Plumbing 101 – Essential Tips for DIY Maintenance and Repairs

No matter the issue – from leaks and clogged drains to toilet overflows – knowing the basics of home plumbing can save both time and money. With clear explanations that enable homeowners to handle repairs themselves without professional services being needed. This guide makes repairs straightforward.

Learn the difference between the two types of plumbing in your house: one brings clean water in while the other removes waste water. Furthermore, learn to locate your main shut-off valve should an emergency arise.

1. Check Water Pressure

Just like maintaining the oil in your vehicle, assessing water pressure in your home can prevent major issues in the future. Low pressure may result in trickling showerheads and faucets while too much can damage pipe connections leading to blowouts in flex lines (connecting machines like washing machines, dishwashers and ice makers) which could flood the room if overloaded with too much water pressure.

Purchase a pressure gauge at a hardware store and connect it to an outdoor spigot near where the main water line enters your home. Be sure to shut off all appliances using water, including sinks and showerheads (if applicable), sprinkler systems (if applicable), etc. then read your meter and record its readings.

2. Turn Off the Water

Knowledge of how to switch off your water during plumbing repairs is essential if you want to prevent costly damage if an unexpected event such as a burst pipe or flood occurs.

Typically, the main water valve can be found in either the basement or mechanical room near your water meter (if applicable). Apartment buildings and townhomes may include multiple control valves to regulate how water enters individual units.

If you are working on a kitchen or bathroom project, make sure you turn off the water supply to any fixture by turning its valve clockwise – this will also flush out any air from your pipes.

3. Unclog Drains

Clogged drains can be an immense source of frustration. Before calling an expert plumber, take a look at these DIY techniques first.

First, remove the drain stopper and look down into the pipe to see if there are any obstructions – food particles or hair can clogs may be visible.

If that doesn’t do it, try boiling a pot of water and pouring it down your drain – this should help break up grease and other solids that have collected in there. Otherwise, an auger (which involves running metal cable down into your drain) or snake may help too – either way make sure that before trying either option that the water supply valve is switched off first!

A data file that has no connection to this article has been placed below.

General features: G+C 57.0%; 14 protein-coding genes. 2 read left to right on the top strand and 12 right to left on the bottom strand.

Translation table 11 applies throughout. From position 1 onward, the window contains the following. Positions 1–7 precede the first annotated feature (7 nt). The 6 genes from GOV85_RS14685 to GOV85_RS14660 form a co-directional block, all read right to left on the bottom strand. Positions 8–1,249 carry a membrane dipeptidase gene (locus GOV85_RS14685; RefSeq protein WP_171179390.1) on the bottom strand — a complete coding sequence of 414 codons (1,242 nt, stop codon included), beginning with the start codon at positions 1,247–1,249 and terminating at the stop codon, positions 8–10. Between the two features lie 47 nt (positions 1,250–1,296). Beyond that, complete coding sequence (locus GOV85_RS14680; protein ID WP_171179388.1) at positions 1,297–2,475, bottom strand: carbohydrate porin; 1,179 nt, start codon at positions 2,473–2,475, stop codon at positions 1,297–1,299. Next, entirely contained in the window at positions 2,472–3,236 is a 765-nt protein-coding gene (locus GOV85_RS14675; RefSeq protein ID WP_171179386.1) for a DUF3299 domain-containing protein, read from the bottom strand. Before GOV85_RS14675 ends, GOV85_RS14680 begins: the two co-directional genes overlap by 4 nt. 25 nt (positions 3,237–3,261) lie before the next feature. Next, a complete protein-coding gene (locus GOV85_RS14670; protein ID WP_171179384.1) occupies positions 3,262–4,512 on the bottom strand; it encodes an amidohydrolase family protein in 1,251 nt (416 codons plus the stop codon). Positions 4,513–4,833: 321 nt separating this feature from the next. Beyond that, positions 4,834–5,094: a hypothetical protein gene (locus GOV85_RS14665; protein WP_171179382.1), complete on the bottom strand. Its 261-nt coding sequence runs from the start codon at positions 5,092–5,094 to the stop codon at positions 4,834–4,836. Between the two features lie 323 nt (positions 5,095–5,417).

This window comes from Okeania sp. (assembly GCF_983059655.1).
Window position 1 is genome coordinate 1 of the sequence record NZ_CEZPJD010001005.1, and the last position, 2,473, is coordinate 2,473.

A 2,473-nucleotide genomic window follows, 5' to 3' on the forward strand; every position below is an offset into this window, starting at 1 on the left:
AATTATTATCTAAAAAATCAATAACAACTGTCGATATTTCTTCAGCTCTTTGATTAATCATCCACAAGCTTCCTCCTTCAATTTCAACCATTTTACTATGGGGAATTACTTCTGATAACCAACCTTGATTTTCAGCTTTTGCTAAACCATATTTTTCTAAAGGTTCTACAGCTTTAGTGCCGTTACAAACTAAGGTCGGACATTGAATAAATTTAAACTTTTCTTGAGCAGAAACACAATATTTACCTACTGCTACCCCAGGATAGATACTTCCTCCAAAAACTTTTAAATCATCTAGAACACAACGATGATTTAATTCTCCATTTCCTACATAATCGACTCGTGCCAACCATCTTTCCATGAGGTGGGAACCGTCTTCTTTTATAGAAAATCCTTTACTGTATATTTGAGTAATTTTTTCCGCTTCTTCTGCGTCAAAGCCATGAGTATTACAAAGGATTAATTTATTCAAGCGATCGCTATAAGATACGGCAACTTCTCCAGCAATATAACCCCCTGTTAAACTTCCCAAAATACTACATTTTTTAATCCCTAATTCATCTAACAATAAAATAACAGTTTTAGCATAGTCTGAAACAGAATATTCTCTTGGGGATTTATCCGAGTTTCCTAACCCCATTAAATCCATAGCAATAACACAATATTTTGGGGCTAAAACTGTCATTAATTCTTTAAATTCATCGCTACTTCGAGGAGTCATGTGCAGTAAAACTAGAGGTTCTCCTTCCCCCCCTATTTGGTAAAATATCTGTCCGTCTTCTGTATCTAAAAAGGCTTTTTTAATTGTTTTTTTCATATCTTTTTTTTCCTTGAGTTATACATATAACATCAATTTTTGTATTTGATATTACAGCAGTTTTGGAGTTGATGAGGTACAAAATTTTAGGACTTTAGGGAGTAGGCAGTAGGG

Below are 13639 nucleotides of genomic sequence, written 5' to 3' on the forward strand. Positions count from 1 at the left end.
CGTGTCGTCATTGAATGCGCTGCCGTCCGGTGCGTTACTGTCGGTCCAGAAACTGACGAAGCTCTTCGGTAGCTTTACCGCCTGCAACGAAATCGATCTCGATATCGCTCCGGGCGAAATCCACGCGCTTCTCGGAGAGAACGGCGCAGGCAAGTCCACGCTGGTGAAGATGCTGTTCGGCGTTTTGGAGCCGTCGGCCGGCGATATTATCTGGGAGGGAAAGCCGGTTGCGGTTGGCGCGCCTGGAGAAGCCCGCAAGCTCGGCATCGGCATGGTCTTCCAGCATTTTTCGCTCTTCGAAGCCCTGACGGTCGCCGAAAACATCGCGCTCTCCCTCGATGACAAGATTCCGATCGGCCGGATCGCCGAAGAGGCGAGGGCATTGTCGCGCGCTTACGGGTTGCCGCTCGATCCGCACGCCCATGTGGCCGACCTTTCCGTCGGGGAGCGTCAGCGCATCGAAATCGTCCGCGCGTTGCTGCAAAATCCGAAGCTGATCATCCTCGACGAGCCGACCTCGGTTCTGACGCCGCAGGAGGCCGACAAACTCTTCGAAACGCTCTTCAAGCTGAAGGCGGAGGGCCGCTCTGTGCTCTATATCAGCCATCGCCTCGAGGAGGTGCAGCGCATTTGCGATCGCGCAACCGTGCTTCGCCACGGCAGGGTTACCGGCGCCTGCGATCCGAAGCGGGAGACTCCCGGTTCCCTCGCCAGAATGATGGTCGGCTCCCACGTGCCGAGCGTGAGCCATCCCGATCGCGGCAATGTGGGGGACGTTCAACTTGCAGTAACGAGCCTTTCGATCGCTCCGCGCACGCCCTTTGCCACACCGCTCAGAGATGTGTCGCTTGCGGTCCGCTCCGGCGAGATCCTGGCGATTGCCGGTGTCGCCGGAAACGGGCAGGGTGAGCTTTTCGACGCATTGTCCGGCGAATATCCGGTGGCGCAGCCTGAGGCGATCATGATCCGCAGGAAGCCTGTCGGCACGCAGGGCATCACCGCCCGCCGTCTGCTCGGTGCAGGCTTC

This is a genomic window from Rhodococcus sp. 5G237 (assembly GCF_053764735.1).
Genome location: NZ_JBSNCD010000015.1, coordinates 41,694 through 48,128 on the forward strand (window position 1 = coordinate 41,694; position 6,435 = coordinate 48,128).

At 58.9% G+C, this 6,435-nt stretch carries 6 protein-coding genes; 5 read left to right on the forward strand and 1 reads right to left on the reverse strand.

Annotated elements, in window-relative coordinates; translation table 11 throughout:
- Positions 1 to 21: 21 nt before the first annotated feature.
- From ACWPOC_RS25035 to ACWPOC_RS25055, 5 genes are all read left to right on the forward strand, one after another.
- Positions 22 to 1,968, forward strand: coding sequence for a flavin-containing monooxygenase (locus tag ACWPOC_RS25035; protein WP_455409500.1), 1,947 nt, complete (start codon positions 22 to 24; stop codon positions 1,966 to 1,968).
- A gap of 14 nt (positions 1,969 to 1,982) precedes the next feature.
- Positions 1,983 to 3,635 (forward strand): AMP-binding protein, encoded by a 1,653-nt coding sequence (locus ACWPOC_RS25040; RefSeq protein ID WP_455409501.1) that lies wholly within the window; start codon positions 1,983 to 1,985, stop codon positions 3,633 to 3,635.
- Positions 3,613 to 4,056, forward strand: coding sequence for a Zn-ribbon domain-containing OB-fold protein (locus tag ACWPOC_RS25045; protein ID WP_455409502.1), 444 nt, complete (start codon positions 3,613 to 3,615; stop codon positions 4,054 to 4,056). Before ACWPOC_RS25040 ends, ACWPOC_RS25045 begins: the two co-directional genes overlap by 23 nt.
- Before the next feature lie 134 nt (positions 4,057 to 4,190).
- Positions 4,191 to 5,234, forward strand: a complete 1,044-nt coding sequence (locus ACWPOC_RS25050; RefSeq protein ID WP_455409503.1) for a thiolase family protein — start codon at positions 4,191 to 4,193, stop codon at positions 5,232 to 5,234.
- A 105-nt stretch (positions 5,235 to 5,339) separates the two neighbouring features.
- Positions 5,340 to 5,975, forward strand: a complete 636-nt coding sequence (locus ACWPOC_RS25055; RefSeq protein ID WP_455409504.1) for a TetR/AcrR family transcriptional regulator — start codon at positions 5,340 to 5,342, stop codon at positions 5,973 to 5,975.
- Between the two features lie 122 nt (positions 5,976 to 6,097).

4. Replace Leaky Pipes

If you discover a leaky pipe, it’s imperative that immediate action are taken. Even small leaks can lead to significant water damage and create the ideal conditions for mildew or mold growth.

Your first line of defense against flooding in any area is shutting off the main water source valve; many homes also contain multiple fixtures with individual shut-off valves for their individual fixtures.

Once the water has been turned off, you can drain and prepare to replace your pipes using repair products designed specifically for their material and type. Also ensure all other areas needing work are also switched off at this time.

5. Test Water Heaters

Assure the water heater in your home is functioning effectively.

If your hot water isn’t as warm as expected, testing these components with a multimeter may reveal where the problem lies.

First, disconnect the power to your water heater by switching off its circuit breaker in your main breaker box – often found in either your garage or basement.

Once the lower access panel has been removed, move aside any insulation. Loosen one of the heating element screws and touch your multimeter probes directly onto it (the needle should indicate activity). Finally, repeat this test for both thermostats.

6. Schedule Regular Inspections

Maintaining an efficient plumbing system ensures its efficiency and longevity, as well as helping prevent disruptions to everyday life. Homeowners and DIYers must understand how their system operates so they can perform essential maintenance tasks like detecting leaks and clogs themselves.

Know when to rely on professionals for more complex jobs. For instance, jobs that involve main water lines or sewage pipes should typically be left to professionals to avoid extensive and expensive damage. Regular inspections can help detect issues early so they can be addressed immediately – saving on water bills, property damages costs and related expenses.

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